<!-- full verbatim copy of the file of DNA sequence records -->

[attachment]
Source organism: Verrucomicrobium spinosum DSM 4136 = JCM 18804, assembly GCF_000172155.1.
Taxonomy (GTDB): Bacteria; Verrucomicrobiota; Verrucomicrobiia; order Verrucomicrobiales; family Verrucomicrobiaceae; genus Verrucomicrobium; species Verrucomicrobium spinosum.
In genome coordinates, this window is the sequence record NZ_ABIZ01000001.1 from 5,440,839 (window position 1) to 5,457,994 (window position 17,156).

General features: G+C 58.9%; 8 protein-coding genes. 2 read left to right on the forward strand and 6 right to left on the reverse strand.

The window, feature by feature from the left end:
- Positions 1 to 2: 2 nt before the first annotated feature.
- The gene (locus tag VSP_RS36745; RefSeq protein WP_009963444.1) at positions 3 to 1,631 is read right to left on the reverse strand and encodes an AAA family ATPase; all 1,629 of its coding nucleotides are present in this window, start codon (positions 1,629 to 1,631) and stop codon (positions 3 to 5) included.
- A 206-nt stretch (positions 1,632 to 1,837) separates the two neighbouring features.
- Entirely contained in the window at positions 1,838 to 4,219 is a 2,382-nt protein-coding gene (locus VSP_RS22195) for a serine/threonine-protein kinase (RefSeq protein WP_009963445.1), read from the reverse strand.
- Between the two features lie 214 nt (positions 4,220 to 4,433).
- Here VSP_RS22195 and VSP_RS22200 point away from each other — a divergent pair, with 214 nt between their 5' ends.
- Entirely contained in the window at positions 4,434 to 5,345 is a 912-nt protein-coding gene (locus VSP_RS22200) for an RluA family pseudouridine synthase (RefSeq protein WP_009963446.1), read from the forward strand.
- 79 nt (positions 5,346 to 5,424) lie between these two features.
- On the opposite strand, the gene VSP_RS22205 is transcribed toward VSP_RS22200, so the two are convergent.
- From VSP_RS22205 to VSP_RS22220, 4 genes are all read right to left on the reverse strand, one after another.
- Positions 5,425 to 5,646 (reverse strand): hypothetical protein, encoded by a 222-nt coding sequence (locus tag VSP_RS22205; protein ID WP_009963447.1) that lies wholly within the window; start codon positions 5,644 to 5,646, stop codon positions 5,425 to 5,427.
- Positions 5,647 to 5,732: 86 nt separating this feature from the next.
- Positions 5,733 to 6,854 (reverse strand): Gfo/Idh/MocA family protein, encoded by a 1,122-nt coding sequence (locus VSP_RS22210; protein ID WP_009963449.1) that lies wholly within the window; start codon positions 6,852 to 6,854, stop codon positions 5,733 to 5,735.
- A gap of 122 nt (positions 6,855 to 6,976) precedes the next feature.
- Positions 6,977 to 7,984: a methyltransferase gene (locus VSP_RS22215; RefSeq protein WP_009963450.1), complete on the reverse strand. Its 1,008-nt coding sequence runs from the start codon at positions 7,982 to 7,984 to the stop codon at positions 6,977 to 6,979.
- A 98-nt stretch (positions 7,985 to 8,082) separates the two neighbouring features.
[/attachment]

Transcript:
Source organism: Verrucomicrobium spinosum DSM 4136 = JCM 18804, assembly GCF_000172155.1.
Taxonomy (GTDB): Bacteria; Verrucomicrobiota; Verrucomicrobiia; order Verrucomicrobiales; family Verrucomicrobiaceae; genus Verrucomicrobium; species Verrucomicrobium spinosum.
In genome coordinates, this window is the sequence record NZ_ABIZ01000001.1 from 5,440,839 (window position 1) to 5,457,994 (window position 17,156).

General features: G+C 58.9%; 8 protein-coding genes. 2 read left to right on the forward strand and 6 right to left on the reverse strand.

The window, feature by feature from the left end:
- Positions 1 to 2: 2 nt before the first annotated feature.
- The gene (locus tag VSP_RS36745; RefSeq protein WP_009963444.1) at positions 3 to 1,631 is read right to left on the reverse strand and encodes an AAA family ATPase; all 1,629 of its coding nucleotides are present in this window, start codon (positions 1,629 to 1,631) and stop codon (positions 3 to 5) included.
- A 206-nt stretch (positions 1,632 to 1,837) separates the two neighbouring features.
- Entirely contained in the window at positions 1,838 to 4,219 is a 2,382-nt protein-coding gene (locus VSP_RS22195) for a serine/threonine-protein kinase (RefSeq protein WP_009963445.1), read from the reverse strand.
- Between the two features lie 214 nt (positions 4,220 to 4,433).
- Here VSP_RS22195 and VSP_RS22200 point away from each other — a divergent pair, with 214 nt between their 5' ends.
- Entirely contained in the window at positions 4,434 to 5,345 is a 912-nt protein-coding gene (locus VSP_RS22200) for an RluA family pseudouridine synthase (RefSeq protein WP_009963446.1), read from the forward strand.
- 79 nt (positions 5,346 to 5,424) lie between these two features.
- On the opposite strand, the gene VSP_RS22205 is transcribed toward VSP_RS22200, so the two are convergent.
- From VSP_RS22205 to VSP_RS22220, 4 genes are all read right to left on the reverse strand, one after another.
- Positions 5,425 to 5,646 (reverse strand): hypothetical protein, encoded by a 222-nt coding sequence (locus tag VSP_RS22205; protein ID WP_009963447.1) that lies wholly within the window; start codon positions 5,644 to 5,646, stop codon positions 5,425 to 5,427.
- Positions 5,647 to 5,732: 86 nt separating this feature from the next.
- Positions 5,733 to 6,854 (reverse strand): Gfo/Idh/MocA family protein, encoded by a 1,122-nt coding sequence (locus VSP_RS22210; protein ID WP_009963449.1) that lies wholly within the window; start codon positions 6,852 to 6,854, stop codon positions 5,733 to 5,735.
- A gap of 122 nt (positions 6,855 to 6,976) precedes the next feature.
- Positions 6,977 to 7,984: a methyltransferase gene (locus VSP_RS22215; RefSeq protein WP_009963450.1), complete on the reverse strand. Its 1,008-nt coding sequence runs from the start codon at positions 7,982 to 7,984 to the stop codon at positions 6,977 to 6,979.
- A 98-nt stretch (positions 7,985 to 8,082) separates the two neighbouring features.